# Using Classes¶

Once we defined a class and provided some instances, we can use the class for those instances. There are several ways to do this.

## Qualified names¶

You can use a fully qualified name to access a class method:

println$Eq[int]::==(1, 2); println$ Eq[int]::eq(1, 2);
println$Eq[double]::eq(1.1, 2.2);  You can leave out the type when it can be deduced by overload resolution: println$ Eq::==(1, 2);
println$Eq::eq(1, 2);  ## Missing Instances¶ If you try to use a method which has not been defined by an instance for the type you used, you will get an instantiation error. This is not a type error, it just means you forgot to provide an instance for that type: // println$ Eq::==("Hello", "World");
// WOOPS! we didn't defined it for strings


## Opening a Class¶

The easiest way to use a class is to open it:

open Eq;
println$eq(1,2); println$ 1 == 2;
println$1.1 == 2.2;  This is the most common method for script. In fact many classes in the standard library have already been opened for you. ## Opening a Class Specialisation¶ It is also possible to open a specialisation of a class: open Eq[int]; println$ eq(x,y);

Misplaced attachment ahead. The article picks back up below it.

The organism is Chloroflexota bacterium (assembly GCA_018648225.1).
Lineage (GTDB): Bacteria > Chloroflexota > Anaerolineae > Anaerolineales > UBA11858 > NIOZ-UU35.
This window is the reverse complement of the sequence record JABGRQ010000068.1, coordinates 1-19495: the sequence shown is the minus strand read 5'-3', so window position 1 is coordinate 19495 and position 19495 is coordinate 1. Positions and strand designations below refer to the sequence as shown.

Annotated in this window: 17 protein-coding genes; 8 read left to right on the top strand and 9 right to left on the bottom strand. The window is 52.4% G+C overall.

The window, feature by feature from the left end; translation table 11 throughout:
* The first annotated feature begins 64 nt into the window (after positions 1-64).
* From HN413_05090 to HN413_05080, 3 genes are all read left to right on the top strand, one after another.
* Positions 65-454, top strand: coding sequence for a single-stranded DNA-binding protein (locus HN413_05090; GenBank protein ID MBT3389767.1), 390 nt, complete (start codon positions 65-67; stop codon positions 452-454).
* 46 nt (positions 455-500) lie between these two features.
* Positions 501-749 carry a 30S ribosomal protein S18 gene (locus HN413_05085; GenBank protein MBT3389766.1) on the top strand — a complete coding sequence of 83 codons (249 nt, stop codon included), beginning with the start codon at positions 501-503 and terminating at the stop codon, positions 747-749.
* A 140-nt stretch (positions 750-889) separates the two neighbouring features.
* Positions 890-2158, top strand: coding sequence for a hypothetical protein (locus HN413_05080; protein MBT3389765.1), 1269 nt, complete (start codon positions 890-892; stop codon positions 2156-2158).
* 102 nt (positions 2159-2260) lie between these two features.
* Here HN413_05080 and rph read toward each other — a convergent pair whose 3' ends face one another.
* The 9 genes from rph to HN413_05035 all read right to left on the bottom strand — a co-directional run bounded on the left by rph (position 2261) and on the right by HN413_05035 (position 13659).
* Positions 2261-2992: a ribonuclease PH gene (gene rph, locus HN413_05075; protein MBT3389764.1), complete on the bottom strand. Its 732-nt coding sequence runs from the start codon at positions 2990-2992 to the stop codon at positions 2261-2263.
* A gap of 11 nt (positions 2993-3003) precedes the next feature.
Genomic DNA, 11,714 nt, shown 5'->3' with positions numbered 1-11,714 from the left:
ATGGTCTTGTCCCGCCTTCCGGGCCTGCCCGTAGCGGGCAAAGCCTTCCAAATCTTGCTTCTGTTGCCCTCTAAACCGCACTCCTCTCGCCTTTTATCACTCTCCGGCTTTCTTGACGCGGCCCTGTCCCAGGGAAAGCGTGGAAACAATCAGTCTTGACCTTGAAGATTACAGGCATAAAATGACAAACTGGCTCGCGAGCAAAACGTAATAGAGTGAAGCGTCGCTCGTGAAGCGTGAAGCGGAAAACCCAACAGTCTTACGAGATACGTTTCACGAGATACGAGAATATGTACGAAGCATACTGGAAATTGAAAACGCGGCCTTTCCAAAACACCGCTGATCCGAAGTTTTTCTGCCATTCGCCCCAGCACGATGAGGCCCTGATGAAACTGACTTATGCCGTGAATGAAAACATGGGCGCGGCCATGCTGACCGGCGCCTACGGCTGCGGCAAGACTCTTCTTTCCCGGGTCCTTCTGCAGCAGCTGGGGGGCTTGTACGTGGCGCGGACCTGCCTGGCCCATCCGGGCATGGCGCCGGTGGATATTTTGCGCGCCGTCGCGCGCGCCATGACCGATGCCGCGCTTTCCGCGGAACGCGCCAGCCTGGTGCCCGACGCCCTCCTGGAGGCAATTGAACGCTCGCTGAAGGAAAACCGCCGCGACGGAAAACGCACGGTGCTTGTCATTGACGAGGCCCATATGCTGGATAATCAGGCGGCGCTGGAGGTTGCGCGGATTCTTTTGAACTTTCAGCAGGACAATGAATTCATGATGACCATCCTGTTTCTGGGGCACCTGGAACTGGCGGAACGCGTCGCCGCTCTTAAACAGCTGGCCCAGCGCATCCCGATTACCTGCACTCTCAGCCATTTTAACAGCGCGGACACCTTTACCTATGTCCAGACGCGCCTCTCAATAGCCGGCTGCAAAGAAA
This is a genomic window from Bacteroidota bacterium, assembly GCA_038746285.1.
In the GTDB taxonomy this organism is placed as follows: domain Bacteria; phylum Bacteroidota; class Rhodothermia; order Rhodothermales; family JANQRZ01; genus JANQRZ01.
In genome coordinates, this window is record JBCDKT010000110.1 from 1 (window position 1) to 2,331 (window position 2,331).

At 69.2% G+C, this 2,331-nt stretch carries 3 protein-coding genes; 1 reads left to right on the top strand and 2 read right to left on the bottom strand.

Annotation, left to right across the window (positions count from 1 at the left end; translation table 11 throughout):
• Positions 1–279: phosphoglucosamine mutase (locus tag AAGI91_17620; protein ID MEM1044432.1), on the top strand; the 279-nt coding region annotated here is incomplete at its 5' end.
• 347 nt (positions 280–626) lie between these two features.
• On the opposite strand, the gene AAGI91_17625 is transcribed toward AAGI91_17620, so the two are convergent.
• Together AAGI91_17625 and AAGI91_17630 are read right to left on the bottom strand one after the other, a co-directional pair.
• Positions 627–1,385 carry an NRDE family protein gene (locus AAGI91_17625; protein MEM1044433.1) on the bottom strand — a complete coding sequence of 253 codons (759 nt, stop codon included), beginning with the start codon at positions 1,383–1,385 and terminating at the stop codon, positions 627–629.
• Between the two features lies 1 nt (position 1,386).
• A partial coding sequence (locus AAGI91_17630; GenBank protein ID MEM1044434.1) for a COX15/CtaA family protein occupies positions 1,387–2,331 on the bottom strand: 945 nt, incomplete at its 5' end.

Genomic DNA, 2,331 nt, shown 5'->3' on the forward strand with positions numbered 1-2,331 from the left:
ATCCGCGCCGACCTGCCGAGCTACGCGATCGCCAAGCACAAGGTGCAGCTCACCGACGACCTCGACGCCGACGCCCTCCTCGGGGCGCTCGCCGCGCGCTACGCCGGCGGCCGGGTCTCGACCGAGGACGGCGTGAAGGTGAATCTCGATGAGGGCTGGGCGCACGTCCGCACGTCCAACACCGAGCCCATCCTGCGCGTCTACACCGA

println$x == y; // println$ 1.1 == 2.2;
// WOOPS, can't find == for double * double


This is not an instantiation error, and instance for double exists. The problem is that we didn’t open Eq for double, only for int.

## Passing a class to a function¶

You can also pass a class or specialisation to a function. Here is a monomorphic example:

fun eq3[with Eq[int]] (x:int, y:int, z:int) =>
x == y and y == z
;


This is exactly the same as opening the class or specialisation inside the function. It is useful because it isolates the access to the class by functional abstraction.

Here is a polymorphic example:

fun eq3[T with Eq[T]] (x:T, y:T, z:T) =>
x == y and y == z
;